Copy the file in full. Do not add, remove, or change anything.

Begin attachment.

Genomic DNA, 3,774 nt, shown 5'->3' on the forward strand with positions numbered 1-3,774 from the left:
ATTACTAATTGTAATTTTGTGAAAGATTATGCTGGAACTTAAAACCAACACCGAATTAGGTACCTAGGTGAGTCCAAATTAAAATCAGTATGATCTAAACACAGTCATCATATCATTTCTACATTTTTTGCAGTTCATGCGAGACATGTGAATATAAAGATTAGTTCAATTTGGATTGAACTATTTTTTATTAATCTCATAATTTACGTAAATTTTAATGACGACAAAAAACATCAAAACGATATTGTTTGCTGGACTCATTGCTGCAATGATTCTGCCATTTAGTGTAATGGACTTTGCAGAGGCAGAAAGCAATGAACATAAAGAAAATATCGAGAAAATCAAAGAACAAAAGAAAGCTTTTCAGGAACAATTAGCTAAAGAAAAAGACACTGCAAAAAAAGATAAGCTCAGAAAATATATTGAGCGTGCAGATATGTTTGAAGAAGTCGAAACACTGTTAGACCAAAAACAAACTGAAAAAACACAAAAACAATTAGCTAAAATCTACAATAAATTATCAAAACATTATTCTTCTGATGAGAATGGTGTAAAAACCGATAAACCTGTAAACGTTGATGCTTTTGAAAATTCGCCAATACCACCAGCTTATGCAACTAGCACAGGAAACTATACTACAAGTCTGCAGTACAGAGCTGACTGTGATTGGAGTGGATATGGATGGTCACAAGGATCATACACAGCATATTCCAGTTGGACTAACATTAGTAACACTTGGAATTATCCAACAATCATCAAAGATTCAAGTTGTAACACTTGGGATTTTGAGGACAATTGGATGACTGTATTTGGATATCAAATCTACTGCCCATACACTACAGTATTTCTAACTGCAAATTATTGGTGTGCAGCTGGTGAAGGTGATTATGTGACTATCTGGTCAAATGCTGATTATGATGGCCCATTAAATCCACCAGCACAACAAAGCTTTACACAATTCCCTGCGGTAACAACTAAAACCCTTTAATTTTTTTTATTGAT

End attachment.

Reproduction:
Genomic DNA, 3,774 nt, shown 5'->3' on the forward strand with positions numbered 1-3,774 from the left:
ATTACTAATTGTAATTTTGTGAAAGATTATGCTGGAACTTAAAACCAACACCGAATTAGGTACCTAGGTGAGTCCAAATTAAAATCAGTATGATCTAAACACAGTCATCATATCATTTCTACATTTTTTGCAGTTCATGCGAGACATGTGAATATAAAGATTAGTTCAATTTGGATTGAACTATTTTTTATTAATCTCATAATTTACGTAAATTTTAATGACGACAAAAAACATCAAAACGATATTGTTTGCTGGACTCATTGCTGCAATGATTCTGCCATTTAGTGTAATGGACTTTGCAGAGGCAGAAAGCAATGAACATAAAGAAAATATCGAGAAAATCAAAGAACAAAAGAAAGCTTTTCAGGAACAATTAGCTAAAGAAAAAGACACTGCAAAAAAAGATAAGCTCAGAAAATATATTGAGCGTGCAGATATGTTTGAAGAAGTCGAAACACTGTTAGACCAAAAACAAACTGAAAAAACACAAAAACAATTAGCTAAAATCTACAATAAATTATCAAAACATTATTCTTCTGATGAGAATGGTGTAAAAACCGATAAACCTGTAAACGTTGATGCTTTTGAAAATTCGCCAATACCACCAGCTTATGCAACTAGCACAGGAAACTATACTACAAGTCTGCAGTACAGAGCTGACTGTGATTGGAGTGGATATGGATGGTCACAAGGATCATACACAGCATATTCCAGTTGGACTAACATTAGTAACACTTGGAATTATCCAACAATCATCAAAGATTCAAGTTGTAACACTTGGGATTTTGAGGACAATTGGATGACTGTATTTGGATATCAAATCTACTGCCCATACACTACAGTATTTCTAACTGCAAATTATTGGTGTGCAGCTGGTGAAGGTGATTATGTGACTATCTGGTCAAATGCTGATTATGATGGCCCATTAAATCCACCAGCACAACAAAGCTTTACACAATTCCCTGCGGTAACAACTAAAACCCTTTAATTTTTTTTATTGAT